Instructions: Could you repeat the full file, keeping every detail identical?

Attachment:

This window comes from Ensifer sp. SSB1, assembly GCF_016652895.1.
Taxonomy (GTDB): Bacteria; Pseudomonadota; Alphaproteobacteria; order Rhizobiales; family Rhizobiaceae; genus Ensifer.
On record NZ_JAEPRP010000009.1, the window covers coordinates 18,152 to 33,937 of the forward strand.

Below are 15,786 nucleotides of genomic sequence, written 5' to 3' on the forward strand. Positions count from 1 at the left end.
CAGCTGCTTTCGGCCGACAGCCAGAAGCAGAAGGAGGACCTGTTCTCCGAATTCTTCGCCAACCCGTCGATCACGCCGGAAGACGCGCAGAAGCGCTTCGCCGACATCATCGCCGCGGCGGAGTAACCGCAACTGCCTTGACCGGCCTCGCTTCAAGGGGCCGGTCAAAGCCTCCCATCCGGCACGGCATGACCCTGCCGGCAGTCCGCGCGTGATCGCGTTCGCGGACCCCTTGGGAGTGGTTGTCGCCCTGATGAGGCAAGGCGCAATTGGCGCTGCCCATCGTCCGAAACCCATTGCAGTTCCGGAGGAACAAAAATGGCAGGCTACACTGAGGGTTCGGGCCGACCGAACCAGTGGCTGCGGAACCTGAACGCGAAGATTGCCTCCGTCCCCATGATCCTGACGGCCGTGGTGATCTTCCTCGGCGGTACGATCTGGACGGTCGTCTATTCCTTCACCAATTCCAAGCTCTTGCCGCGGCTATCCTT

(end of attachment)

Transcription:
This window comes from Ensifer sp. SSB1, assembly GCF_016652895.1.
Taxonomy (GTDB): Bacteria; Pseudomonadota; Alphaproteobacteria; order Rhizobiales; family Rhizobiaceae; genus Ensifer.
On record NZ_JAEPRP010000009.1, the window covers coordinates 18,152 to 33,937 of the forward strand.

Below are 15,786 nucleotides of genomic sequence, written 5' to 3' on the forward strand. Positions count from 1 at the left end.
CAGCTGCTTTCGGCCGACAGCCAGAAGCAGAAGGAGGACCTGTTCTCCGAATTCTTCGCCAACCCGTCGATCACGCCGGAAGACGCGCAGAAGCGCTTCGCCGACATCATCGCCGCGGCGGAGTAACCGCAACTGCCTTGACCGGCCTCGCTTCAAGGGGCCGGTCAAAGCCTCCCATCCGGCACGGCATGACCCTGCCGGCAGTCCGCGCGTGATCGCGTTCGCGGACCCCTTGGGAGTGGTTGTCGCCCTGATGAGGCAAGGCGCAATTGGCGCTGCCCATCGTCCGAAACCCATTGCAGTTCCGGAGGAACAAAAATGGCAGGCTACACTGAGGGTTCGGGCCGACCGAACCAGTGGCTGCGGAACCTGAACGCGAAGATTGCCTCCGTCCCCATGATCCTGACGGCCGTGGTGATCTTCCTCGGCGGTACGATCTGGACGGTCGTCTATTCCTTCACCAATTCCAAGCTCTTGCCGCGGCTATCCTT